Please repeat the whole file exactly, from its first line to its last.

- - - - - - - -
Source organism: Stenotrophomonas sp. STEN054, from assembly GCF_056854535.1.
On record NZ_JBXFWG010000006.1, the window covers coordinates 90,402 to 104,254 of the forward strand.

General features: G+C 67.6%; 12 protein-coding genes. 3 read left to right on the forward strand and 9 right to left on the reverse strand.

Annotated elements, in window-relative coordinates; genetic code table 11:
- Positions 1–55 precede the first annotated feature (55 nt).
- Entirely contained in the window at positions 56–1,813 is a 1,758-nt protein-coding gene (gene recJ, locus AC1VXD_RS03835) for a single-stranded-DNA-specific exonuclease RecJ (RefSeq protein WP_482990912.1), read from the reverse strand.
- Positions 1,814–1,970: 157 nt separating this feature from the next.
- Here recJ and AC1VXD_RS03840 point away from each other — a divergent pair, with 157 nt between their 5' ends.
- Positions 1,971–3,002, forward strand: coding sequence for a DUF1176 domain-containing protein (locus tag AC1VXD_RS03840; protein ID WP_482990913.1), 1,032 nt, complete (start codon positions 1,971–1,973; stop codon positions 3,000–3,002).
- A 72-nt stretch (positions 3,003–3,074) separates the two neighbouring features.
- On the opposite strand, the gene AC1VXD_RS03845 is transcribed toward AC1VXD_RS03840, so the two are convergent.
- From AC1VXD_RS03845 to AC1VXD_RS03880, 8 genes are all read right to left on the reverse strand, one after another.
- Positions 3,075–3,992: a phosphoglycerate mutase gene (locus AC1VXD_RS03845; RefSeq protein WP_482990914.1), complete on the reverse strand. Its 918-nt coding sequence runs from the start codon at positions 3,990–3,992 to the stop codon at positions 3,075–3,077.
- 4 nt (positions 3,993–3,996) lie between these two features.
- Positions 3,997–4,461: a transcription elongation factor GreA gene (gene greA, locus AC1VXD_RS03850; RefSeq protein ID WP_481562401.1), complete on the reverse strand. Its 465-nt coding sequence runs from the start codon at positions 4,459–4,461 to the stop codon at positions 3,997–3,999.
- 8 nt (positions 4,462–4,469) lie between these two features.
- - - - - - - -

Source organism: Stenotrophomonas sp. STEN054, from assembly GCF_056854535.1.
On record NZ_JBXFWG010000006.1, the window covers coordinates 90,402 to 104,254 of the forward strand.

General features: G+C 67.6%; 12 protein-coding genes. 3 read left to right on the forward strand and 9 right to left on the reverse strand.

Annotated elements, in window-relative coordinates; genetic code table 11:
- Positions 1–55 precede the first annotated feature (55 nt).
- Entirely contained in the window at positions 56–1,813 is a 1,758-nt protein-coding gene (gene recJ, locus AC1VXD_RS03835) for a single-stranded-DNA-specific exonuclease RecJ (RefSeq protein WP_482990912.1), read from the reverse strand.
- Positions 1,814–1,970: 157 nt separating this feature from the next.
- Here recJ and AC1VXD_RS03840 point away from each other — a divergent pair, with 157 nt between their 5' ends.
- Positions 1,971–3,002, forward strand: coding sequence for a DUF1176 domain-containing protein (locus tag AC1VXD_RS03840; protein ID WP_482990913.1), 1,032 nt, complete (start codon positions 1,971–1,973; stop codon positions 3,000–3,002).
- A 72-nt stretch (positions 3,003–3,074) separates the two neighbouring features.
- On the opposite strand, the gene AC1VXD_RS03845 is transcribed toward AC1VXD_RS03840, so the two are convergent.
- From AC1VXD_RS03845 to AC1VXD_RS03880, 8 genes are all read right to left on the reverse strand, one after another.
- Positions 3,075–3,992: a phosphoglycerate mutase gene (locus AC1VXD_RS03845; RefSeq protein WP_482990914.1), complete on the reverse strand. Its 918-nt coding sequence runs from the start codon at positions 3,990–3,992 to the stop codon at positions 3,075–3,077.
- 4 nt (positions 3,993–3,996) lie between these two features.
- Positions 3,997–4,461: a transcription elongation factor GreA gene (gene greA, locus AC1VXD_RS03850; RefSeq protein ID WP_481562401.1), complete on the reverse strand. Its 465-nt coding sequence runs from the start codon at positions 4,459–4,461 to the stop codon at positions 3,997–3,999.
- 8 nt (positions 4,462–4,469) lie between these two features.